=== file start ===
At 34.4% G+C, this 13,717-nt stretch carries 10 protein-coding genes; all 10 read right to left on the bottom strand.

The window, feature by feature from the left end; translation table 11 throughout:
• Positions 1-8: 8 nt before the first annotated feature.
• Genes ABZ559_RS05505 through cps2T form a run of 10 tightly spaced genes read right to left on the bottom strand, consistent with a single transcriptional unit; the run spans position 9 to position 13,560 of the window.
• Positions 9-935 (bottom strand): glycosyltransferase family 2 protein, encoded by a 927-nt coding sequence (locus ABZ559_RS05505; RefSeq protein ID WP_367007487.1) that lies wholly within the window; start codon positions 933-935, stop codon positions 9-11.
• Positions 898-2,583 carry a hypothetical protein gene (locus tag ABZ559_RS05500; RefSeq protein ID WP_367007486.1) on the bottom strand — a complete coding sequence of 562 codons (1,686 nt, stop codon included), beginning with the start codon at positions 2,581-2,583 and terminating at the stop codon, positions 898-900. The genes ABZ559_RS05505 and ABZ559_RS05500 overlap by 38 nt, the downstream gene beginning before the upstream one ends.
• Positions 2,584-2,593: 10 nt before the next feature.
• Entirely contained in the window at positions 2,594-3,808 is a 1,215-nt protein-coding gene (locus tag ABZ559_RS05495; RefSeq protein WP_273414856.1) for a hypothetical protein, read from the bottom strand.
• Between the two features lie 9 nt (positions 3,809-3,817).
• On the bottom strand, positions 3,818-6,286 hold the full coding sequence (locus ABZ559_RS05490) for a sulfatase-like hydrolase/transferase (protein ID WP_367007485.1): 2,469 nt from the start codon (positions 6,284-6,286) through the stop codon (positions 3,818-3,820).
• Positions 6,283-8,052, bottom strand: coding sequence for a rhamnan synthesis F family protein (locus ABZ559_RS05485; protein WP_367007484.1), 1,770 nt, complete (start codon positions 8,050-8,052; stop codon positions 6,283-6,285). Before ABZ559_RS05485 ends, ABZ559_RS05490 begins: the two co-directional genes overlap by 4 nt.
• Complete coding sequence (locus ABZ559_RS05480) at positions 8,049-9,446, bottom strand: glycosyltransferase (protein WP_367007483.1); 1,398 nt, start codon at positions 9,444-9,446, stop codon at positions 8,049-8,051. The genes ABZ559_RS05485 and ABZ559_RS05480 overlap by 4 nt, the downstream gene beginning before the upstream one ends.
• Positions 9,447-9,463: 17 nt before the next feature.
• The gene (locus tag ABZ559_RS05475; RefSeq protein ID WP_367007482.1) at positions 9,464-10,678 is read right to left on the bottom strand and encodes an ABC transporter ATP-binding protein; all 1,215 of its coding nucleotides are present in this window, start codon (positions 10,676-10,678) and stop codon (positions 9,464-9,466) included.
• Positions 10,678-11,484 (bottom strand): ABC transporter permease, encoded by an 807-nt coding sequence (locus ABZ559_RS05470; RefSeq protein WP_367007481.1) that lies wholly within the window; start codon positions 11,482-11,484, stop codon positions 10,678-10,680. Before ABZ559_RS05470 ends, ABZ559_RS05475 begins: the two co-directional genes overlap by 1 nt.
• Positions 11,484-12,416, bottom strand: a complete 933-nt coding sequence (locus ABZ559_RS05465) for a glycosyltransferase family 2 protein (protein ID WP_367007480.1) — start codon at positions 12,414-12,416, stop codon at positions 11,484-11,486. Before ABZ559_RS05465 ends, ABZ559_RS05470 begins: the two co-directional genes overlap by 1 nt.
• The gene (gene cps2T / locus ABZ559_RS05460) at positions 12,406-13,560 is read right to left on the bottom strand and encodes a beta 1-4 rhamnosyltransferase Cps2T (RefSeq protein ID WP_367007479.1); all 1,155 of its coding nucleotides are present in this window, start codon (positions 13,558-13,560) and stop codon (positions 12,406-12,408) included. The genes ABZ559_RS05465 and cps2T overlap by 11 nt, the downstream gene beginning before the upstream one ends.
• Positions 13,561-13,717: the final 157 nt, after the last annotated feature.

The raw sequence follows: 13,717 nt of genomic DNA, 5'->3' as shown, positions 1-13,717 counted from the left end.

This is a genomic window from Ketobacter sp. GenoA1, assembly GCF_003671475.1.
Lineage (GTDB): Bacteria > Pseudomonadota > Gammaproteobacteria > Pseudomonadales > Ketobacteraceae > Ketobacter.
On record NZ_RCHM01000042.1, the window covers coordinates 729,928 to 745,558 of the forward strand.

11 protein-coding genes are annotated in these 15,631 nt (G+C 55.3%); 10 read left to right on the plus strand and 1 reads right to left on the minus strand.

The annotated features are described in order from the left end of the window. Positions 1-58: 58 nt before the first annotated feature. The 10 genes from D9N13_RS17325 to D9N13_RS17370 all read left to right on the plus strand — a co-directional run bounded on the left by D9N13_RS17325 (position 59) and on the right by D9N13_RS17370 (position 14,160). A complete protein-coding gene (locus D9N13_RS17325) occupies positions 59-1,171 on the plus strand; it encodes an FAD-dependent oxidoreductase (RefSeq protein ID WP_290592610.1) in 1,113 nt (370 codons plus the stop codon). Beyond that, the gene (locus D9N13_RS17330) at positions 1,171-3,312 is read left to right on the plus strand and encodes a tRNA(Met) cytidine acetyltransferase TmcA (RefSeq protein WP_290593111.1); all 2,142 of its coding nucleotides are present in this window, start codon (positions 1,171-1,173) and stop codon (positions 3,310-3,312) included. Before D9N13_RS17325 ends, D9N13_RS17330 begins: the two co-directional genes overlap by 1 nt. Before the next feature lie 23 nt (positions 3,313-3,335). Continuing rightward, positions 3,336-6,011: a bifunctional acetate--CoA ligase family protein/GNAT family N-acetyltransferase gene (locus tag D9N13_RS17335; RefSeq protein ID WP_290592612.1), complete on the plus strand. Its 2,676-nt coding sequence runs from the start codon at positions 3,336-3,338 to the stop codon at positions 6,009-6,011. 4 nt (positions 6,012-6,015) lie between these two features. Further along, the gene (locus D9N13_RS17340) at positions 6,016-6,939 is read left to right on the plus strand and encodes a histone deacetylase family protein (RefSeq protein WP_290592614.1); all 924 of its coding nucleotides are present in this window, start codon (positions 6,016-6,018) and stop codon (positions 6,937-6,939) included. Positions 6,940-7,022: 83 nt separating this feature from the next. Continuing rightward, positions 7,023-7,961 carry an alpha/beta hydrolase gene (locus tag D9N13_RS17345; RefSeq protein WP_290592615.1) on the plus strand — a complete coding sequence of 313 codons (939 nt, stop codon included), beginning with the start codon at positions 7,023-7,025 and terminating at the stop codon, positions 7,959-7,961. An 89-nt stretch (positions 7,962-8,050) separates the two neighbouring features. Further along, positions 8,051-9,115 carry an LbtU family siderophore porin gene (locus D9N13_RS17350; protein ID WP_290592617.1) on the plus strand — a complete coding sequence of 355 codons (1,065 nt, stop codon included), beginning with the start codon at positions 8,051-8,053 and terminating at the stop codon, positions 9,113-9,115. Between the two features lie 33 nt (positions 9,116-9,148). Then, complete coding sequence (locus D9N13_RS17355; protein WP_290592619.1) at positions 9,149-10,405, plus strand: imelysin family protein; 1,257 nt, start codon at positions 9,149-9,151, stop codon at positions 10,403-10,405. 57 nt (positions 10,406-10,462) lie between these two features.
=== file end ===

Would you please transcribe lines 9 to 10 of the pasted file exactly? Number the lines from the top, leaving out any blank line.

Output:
• Between the two features lie 9 nt (positions 3,809-3,817).
• On the bottom strand, positions 3,818-6,286 hold the full coding sequence (locus ABZ559_RS05490) for a sulfatase-like hydrolase/transferase (protein ID WP_367007485.1): 2,469 nt from the start codon (positions 6,284-6,286) through the stop codon (positions 3,818-3,820).